Research from Australian scientists and insights from a Portuguese farmer support the agricultural and economic benefits of biotech
Australian scientists verify salt-tolerant wheat improves crop yields
Science Daily reported that a team of Australian scientists have introduced a salt-tolerant gene into a variety of durum wheat, with results showing increased grain yields by 25% on salty soils. The research was published this week in Nature Biotechnology, and is the first of its kind to fully describe the improvement of salt tolerance in an agricultural crop from start to finish.
Dr. Rana Munns, one of the lead authors of the study, explained the importance of the findings: “This work is significant as salinity already affects over 20% of the world’s agricultural soils, and salinity poses an increasing threat to food production due to climate change.” Read more.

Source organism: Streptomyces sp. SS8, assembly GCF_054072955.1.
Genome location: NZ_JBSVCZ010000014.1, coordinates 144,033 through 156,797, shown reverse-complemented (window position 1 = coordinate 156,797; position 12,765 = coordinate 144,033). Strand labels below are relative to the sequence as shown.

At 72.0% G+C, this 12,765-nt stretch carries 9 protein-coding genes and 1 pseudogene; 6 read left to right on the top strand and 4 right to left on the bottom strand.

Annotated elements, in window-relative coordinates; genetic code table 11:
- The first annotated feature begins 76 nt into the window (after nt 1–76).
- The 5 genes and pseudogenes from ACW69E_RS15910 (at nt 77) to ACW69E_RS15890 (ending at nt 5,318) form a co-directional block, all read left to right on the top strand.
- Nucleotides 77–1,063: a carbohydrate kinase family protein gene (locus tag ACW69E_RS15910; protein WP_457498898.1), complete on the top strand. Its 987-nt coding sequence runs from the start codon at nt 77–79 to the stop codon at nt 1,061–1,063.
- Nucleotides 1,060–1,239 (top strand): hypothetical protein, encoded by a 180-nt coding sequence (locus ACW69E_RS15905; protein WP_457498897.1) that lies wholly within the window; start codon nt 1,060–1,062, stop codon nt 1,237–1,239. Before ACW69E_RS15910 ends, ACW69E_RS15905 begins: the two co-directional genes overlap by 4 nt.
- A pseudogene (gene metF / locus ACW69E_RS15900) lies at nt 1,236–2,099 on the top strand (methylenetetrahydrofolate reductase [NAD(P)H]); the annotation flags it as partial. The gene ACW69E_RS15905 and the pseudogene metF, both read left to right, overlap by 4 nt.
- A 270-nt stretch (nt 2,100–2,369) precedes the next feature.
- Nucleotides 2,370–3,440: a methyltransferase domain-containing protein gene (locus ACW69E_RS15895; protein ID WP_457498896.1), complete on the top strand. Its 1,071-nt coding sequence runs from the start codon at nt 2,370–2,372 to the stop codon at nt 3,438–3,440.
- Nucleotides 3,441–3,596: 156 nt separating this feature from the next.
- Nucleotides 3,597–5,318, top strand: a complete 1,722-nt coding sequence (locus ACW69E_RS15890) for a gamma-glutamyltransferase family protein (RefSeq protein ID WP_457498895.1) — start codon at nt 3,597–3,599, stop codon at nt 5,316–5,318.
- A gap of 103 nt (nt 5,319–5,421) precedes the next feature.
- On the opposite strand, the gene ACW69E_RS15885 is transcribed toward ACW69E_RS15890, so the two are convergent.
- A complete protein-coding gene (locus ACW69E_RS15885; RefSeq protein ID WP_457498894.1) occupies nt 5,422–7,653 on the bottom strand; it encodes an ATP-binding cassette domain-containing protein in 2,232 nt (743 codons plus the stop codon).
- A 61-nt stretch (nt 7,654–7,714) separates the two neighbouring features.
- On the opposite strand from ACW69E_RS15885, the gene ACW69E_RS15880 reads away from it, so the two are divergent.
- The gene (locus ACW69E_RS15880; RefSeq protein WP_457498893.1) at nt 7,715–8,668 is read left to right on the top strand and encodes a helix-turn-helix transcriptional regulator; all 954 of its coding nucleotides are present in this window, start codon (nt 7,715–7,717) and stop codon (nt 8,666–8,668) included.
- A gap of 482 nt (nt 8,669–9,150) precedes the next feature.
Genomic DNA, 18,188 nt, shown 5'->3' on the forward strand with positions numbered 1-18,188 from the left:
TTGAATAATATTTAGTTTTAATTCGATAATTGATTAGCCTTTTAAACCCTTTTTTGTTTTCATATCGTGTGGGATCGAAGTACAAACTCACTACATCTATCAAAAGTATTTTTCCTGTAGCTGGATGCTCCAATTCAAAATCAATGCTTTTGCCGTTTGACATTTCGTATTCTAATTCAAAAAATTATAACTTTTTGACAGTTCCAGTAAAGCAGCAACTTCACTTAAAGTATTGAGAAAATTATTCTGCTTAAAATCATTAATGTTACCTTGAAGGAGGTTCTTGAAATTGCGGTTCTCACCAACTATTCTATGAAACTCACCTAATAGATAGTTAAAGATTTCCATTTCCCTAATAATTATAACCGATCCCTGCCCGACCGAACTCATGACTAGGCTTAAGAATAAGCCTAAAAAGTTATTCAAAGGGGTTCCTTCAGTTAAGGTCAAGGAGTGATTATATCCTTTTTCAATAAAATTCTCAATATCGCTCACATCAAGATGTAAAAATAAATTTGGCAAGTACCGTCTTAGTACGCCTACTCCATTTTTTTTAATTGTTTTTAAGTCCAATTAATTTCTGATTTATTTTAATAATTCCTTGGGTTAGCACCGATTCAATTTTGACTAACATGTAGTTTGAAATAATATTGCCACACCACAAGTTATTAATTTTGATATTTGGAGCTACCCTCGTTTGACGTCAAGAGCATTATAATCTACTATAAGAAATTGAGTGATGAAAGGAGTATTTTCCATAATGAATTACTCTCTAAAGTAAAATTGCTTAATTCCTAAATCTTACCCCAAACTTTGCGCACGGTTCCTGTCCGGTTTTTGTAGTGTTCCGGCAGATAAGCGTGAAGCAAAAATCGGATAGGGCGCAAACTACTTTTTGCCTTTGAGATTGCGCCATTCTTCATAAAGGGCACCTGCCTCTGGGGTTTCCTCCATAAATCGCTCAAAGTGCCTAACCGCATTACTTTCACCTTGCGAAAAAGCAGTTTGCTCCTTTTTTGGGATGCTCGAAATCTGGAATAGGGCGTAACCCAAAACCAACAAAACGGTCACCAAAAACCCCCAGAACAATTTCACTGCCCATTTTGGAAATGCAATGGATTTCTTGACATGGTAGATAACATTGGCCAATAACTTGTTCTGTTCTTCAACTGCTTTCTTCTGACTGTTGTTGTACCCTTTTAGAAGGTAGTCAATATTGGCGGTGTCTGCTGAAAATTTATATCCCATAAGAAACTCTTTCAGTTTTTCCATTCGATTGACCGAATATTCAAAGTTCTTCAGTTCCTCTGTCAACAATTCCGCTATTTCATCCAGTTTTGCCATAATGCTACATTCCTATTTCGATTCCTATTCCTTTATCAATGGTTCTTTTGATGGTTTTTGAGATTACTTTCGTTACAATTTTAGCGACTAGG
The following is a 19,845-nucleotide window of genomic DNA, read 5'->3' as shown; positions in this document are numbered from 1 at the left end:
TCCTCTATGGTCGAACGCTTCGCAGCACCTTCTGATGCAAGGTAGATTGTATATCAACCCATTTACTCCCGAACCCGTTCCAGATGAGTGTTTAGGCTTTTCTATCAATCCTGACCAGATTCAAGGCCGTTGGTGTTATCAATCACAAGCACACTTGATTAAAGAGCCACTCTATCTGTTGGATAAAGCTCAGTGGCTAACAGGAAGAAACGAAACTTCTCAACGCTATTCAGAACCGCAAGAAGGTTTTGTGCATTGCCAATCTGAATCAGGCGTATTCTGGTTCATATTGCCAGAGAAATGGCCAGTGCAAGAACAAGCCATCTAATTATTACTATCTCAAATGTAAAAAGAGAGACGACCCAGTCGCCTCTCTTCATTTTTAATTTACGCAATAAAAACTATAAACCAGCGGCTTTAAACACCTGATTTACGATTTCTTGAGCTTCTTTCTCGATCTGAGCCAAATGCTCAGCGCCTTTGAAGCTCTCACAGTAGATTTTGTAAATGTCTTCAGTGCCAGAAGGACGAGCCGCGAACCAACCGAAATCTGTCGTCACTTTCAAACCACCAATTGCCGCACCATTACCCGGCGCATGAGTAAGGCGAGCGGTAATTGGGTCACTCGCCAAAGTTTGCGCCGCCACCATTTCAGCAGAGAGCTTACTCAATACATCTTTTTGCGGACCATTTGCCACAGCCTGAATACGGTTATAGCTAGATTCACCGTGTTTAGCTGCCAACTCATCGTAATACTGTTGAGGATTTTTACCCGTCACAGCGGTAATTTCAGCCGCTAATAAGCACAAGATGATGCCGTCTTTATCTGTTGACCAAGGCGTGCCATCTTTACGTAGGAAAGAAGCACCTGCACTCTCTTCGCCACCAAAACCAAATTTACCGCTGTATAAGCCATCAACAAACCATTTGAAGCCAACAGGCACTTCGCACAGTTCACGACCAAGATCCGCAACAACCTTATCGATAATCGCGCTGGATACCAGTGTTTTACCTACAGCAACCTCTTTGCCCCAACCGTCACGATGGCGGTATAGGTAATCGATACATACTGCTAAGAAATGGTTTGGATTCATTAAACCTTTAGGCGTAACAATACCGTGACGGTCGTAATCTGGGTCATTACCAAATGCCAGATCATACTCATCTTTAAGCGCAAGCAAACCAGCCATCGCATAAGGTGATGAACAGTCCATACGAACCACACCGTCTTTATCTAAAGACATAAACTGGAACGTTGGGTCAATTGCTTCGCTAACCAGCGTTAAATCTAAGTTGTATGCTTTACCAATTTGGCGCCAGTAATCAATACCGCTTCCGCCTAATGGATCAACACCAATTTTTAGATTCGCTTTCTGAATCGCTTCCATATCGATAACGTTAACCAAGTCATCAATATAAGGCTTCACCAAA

Farmer Maria Gabriela Cruz: “the case for biotech crops is clear”
Truth about Trade & Technology shared insights from Maria Gabriela Cruz, President of the Portuguese Association of Conservation Agriculture, who makes her living by growing biotech corn on the farm her family has owned for generations. She worries that the EU’s persistent resistance to the technology will cause Europe to fall behind.
Commenting on biotech crops, Cruz said, “They produce better yields, require less water and fewer chemicals, and deliver environmental benefits. I know this from personal experience because I’ve been planting and harvesting Bt corn in Portugal since 2006. It’s the one kind of biotech crop I can raise here-and I wish I had the freedom to try other varieties, like farmers in the United States, Canada, Brazil, Argentina, and so many other countries.” Read more.